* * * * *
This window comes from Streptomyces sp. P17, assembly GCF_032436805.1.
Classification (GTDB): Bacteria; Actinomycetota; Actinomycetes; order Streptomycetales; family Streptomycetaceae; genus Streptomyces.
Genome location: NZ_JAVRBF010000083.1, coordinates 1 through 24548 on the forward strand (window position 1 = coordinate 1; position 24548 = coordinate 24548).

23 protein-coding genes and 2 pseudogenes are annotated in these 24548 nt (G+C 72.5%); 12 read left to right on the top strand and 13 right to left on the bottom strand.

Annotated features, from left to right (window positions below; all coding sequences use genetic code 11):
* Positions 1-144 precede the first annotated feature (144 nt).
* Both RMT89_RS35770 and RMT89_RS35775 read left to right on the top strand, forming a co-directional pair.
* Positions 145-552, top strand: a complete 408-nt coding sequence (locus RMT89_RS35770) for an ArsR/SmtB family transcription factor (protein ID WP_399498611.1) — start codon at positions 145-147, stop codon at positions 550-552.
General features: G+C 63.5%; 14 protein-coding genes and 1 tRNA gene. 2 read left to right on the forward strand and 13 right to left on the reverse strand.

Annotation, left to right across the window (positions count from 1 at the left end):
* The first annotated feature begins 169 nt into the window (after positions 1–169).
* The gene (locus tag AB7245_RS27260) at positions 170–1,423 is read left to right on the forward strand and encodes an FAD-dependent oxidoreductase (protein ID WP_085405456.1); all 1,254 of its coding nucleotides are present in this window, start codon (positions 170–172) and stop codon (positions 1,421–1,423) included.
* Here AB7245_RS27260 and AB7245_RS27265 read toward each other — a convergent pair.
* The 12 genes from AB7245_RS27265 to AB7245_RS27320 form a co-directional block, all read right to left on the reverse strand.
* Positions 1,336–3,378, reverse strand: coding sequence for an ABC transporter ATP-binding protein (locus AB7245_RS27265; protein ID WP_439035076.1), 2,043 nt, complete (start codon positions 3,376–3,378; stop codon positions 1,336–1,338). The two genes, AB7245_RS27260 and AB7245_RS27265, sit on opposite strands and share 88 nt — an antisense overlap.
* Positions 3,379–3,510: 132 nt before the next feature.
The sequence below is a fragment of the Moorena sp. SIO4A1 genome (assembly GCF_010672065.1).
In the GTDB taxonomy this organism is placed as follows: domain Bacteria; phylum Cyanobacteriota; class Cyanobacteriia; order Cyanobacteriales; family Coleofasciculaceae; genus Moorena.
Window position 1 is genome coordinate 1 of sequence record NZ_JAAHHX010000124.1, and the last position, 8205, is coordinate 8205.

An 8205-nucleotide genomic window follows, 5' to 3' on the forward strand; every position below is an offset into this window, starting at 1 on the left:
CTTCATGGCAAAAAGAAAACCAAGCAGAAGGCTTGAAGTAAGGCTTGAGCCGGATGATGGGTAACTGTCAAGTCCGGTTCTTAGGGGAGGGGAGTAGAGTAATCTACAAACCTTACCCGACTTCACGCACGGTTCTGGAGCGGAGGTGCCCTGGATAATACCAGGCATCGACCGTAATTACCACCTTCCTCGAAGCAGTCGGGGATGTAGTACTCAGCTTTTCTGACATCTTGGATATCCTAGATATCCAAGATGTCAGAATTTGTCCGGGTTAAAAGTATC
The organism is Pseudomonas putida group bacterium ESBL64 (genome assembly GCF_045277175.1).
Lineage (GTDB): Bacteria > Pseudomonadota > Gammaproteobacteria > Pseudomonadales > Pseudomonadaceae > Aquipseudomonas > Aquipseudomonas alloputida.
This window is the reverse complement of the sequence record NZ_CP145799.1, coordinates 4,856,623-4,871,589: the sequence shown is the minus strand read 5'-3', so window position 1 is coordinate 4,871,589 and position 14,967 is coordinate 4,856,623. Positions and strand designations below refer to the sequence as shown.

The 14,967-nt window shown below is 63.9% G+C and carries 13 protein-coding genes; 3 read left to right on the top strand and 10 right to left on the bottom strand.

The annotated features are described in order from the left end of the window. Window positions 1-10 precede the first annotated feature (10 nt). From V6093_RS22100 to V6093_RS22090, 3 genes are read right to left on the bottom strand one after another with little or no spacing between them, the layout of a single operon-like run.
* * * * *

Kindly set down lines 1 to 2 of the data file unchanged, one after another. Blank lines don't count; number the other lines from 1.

This window comes from Streptomyces sp. P17, assembly GCF_032436805.1.
Classification (GTDB): Bacteria; Actinomycetota; Actinomycetes; order Streptomycetales; family Streptomycetaceae; genus Streptomyces.